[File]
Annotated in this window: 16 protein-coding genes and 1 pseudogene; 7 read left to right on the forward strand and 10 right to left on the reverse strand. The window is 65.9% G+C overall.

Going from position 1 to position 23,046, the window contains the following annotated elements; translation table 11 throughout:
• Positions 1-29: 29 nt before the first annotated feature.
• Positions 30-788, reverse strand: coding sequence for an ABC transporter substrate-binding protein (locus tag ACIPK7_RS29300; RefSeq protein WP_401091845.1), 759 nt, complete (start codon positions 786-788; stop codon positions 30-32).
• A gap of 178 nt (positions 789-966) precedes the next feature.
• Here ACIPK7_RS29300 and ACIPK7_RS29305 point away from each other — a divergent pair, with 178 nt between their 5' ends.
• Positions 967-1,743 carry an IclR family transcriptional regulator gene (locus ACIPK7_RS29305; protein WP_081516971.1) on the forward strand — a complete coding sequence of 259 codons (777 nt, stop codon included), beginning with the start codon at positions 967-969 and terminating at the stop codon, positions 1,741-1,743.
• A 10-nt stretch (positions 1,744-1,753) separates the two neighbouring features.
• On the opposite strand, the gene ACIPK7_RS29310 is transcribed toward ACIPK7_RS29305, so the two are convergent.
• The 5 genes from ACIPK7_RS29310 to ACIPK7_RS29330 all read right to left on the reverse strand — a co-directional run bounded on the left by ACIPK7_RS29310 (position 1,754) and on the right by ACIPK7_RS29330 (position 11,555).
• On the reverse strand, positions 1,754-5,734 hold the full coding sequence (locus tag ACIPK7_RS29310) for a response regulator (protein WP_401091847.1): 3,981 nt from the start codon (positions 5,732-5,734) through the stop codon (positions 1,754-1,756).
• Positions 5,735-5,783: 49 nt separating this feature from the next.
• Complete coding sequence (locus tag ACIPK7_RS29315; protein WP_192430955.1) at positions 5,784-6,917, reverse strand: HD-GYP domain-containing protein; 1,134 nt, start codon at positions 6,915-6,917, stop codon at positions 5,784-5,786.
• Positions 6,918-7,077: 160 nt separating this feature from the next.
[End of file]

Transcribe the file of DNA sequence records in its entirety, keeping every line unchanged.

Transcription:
Annotated in this window: 16 protein-coding genes and 1 pseudogene; 7 read left to right on the forward strand and 10 right to left on the reverse strand. The window is 65.9% G+C overall.

Going from position 1 to position 23,046, the window contains the following annotated elements; translation table 11 throughout:
• Positions 1-29: 29 nt before the first annotated feature.
• Positions 30-788, reverse strand: coding sequence for an ABC transporter substrate-binding protein (locus tag ACIPK7_RS29300; RefSeq protein WP_401091845.1), 759 nt, complete (start codon positions 786-788; stop codon positions 30-32).
• A gap of 178 nt (positions 789-966) precedes the next feature.
• Here ACIPK7_RS29300 and ACIPK7_RS29305 point away from each other — a divergent pair, with 178 nt between their 5' ends.
• Positions 967-1,743 carry an IclR family transcriptional regulator gene (locus ACIPK7_RS29305; protein WP_081516971.1) on the forward strand — a complete coding sequence of 259 codons (777 nt, stop codon included), beginning with the start codon at positions 967-969 and terminating at the stop codon, positions 1,741-1,743.
• A 10-nt stretch (positions 1,744-1,753) separates the two neighbouring features.
• On the opposite strand, the gene ACIPK7_RS29310 is transcribed toward ACIPK7_RS29305, so the two are convergent.
• The 5 genes from ACIPK7_RS29310 to ACIPK7_RS29330 all read right to left on the reverse strand — a co-directional run bounded on the left by ACIPK7_RS29310 (position 1,754) and on the right by ACIPK7_RS29330 (position 11,555).
• On the reverse strand, positions 1,754-5,734 hold the full coding sequence (locus tag ACIPK7_RS29310) for a response regulator (protein WP_401091847.1): 3,981 nt from the start codon (positions 5,732-5,734) through the stop codon (positions 1,754-1,756).
• Positions 5,735-5,783: 49 nt separating this feature from the next.
• Complete coding sequence (locus tag ACIPK7_RS29315; protein WP_192430955.1) at positions 5,784-6,917, reverse strand: HD-GYP domain-containing protein; 1,134 nt, start codon at positions 6,915-6,917, stop codon at positions 5,784-5,786.
• Positions 6,918-7,077: 160 nt separating this feature from the next.